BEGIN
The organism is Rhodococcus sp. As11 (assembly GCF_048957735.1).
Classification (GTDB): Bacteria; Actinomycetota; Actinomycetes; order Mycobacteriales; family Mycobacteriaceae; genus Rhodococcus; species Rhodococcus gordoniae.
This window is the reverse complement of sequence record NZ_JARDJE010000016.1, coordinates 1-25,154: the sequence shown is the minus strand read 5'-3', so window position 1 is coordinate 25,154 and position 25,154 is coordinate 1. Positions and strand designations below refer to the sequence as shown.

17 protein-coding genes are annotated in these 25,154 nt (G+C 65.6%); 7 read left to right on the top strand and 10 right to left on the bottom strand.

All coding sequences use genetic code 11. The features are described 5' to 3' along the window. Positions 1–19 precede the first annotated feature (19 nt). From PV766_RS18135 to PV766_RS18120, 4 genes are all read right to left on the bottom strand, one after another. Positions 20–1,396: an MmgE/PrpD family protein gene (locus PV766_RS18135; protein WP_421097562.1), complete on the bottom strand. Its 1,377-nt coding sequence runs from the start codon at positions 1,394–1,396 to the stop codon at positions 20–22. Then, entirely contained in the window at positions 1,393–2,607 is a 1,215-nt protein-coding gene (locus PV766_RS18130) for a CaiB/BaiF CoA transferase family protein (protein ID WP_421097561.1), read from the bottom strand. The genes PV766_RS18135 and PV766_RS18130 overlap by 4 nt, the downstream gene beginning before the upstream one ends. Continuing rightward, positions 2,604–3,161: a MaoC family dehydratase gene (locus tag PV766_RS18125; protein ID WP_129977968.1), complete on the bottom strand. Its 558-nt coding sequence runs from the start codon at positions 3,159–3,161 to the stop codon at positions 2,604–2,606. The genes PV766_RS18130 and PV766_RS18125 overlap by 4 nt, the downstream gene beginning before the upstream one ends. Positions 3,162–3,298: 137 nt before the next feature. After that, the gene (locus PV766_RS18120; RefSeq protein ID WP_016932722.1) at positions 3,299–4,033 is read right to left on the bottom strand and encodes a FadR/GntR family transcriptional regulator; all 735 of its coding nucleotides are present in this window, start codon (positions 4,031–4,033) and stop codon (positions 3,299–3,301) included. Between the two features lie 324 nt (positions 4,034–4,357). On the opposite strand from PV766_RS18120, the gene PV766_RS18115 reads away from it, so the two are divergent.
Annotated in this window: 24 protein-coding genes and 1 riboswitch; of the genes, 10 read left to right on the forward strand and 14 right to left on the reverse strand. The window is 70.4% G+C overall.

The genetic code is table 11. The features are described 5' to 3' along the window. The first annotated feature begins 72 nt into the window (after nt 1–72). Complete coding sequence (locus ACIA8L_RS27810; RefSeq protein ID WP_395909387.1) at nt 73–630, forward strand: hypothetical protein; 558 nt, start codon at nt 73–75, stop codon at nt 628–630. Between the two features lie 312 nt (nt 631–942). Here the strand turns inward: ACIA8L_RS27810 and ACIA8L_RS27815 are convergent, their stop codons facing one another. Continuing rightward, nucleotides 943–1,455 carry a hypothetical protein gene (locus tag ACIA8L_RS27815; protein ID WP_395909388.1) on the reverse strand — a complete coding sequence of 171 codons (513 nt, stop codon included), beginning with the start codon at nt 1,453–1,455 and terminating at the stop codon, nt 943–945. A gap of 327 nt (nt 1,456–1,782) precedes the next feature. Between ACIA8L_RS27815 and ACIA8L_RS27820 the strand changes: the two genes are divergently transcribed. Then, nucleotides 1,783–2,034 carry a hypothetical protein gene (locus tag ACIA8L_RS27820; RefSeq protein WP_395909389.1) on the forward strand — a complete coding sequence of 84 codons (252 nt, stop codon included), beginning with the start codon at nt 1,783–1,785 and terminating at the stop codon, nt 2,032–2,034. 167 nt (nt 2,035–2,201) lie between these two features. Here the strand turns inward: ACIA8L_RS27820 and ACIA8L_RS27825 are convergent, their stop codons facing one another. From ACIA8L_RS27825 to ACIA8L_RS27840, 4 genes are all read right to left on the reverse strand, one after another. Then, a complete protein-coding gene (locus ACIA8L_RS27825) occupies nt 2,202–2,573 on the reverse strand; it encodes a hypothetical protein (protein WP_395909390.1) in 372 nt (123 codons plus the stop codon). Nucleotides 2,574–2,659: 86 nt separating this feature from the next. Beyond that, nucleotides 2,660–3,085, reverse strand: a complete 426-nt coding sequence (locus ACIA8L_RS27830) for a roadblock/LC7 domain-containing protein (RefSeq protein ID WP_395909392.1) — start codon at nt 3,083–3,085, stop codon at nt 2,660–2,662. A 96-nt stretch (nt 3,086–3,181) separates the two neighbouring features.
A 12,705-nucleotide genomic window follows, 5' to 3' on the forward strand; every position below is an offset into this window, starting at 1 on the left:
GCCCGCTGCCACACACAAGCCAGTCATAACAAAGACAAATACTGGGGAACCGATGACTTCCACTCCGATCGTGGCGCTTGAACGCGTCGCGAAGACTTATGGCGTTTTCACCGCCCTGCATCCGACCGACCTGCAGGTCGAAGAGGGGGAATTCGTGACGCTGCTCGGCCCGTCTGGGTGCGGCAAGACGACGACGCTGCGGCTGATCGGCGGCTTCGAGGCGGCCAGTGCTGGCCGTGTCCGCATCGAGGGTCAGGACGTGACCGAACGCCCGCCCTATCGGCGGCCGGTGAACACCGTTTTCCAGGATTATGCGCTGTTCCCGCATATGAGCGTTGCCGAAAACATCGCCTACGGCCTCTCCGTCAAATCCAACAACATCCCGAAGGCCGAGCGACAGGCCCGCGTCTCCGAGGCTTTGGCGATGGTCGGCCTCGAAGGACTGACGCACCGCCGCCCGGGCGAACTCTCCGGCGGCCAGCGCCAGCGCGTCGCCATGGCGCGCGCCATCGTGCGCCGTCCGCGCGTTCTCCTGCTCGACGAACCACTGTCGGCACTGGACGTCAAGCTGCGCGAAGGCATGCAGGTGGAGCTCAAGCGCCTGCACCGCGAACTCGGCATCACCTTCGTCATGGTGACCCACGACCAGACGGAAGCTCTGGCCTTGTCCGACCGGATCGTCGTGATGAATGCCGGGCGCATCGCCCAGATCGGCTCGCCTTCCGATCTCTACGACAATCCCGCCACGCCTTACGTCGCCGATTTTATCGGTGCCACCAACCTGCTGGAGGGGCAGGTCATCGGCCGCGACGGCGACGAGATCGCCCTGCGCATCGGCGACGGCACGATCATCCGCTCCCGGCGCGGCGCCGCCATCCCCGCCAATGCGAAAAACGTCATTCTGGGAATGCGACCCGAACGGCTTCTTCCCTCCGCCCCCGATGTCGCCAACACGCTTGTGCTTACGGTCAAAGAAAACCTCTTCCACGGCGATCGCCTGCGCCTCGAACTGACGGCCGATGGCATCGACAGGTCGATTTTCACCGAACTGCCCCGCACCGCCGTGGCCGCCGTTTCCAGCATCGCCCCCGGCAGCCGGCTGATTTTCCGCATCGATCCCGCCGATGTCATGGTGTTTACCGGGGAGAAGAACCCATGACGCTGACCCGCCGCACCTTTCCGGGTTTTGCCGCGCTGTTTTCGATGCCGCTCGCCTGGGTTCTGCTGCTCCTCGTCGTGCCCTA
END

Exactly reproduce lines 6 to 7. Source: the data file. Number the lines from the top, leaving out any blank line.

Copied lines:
Annotated in this window: 24 protein-coding genes and 1 riboswitch; of the genes, 10 read left to right on the forward strand and 14 right to left on the reverse strand. The window is 70.4% G+C overall.

The genetic code is table 11. The features are described 5' to 3' along the window. The first annotated feature begins 72 nt into the window (after nt 1–72). Complete coding sequence (locus ACIA8L_RS27810; RefSeq protein ID WP_395909387.1) at nt 73–630, forward strand: hypothetical protein; 558 nt, start codon at nt 73–75, stop codon at nt 628–630. Between the two features lie 312 nt (nt 631–942). Here the strand turns inward: ACIA8L_RS27810 and ACIA8L_RS27815 are convergent, their stop codons facing one another. Continuing rightward, nucleotides 943–1,455 carry a hypothetical protein gene (locus tag ACIA8L_RS27815; protein ID WP_395909388.1) on the reverse strand — a complete coding sequence of 171 codons (513 nt, stop codon included), beginning with the start codon at nt 1,453–1,455 and terminating at the stop codon, nt 943–945. A gap of 327 nt (nt 1,456–1,782) precedes the next feature. Between ACIA8L_RS27815 and ACIA8L_RS27820 the strand changes: the two genes are divergently transcribed. Then, nucleotides 1,783–2,034 carry a hypothetical protein gene (locus tag ACIA8L_RS27820; RefSeq protein WP_395909389.1) on the forward strand — a complete coding sequence of 84 codons (252 nt, stop codon included), beginning with the start codon at nt 1,783–1,785 and terminating at the stop codon, nt 2,032–2,034. 167 nt (nt 2,035–2,201) lie between these two features. Here the strand turns inward: ACIA8L_RS27820 and ACIA8L_RS27825 are convergent, their stop codons facing one another. From ACIA8L_RS27825 to ACIA8L_RS27840, 4 genes are all read right to left on the reverse strand, one after another. Then, a complete protein-coding gene (locus ACIA8L_RS27825) occupies nt 2,202–2,573 on the reverse strand; it encodes a hypothetical protein (protein WP_395909390.1) in 372 nt (123 codons plus the stop codon). Nucleotides 2,574–2,659: 86 nt separating this feature from the next. Beyond that, nucleotides 2,660–3,085, reverse strand: a complete 426-nt coding sequence (locus ACIA8L_RS27830) for a roadblock/LC7 domain-containing protein (RefSeq protein ID WP_395909392.1) — start codon at nt 3,083–3,085, stop codon at nt 2,660–2,662. A 96-nt stretch (nt 3,086–3,181) separates the two neighbouring features.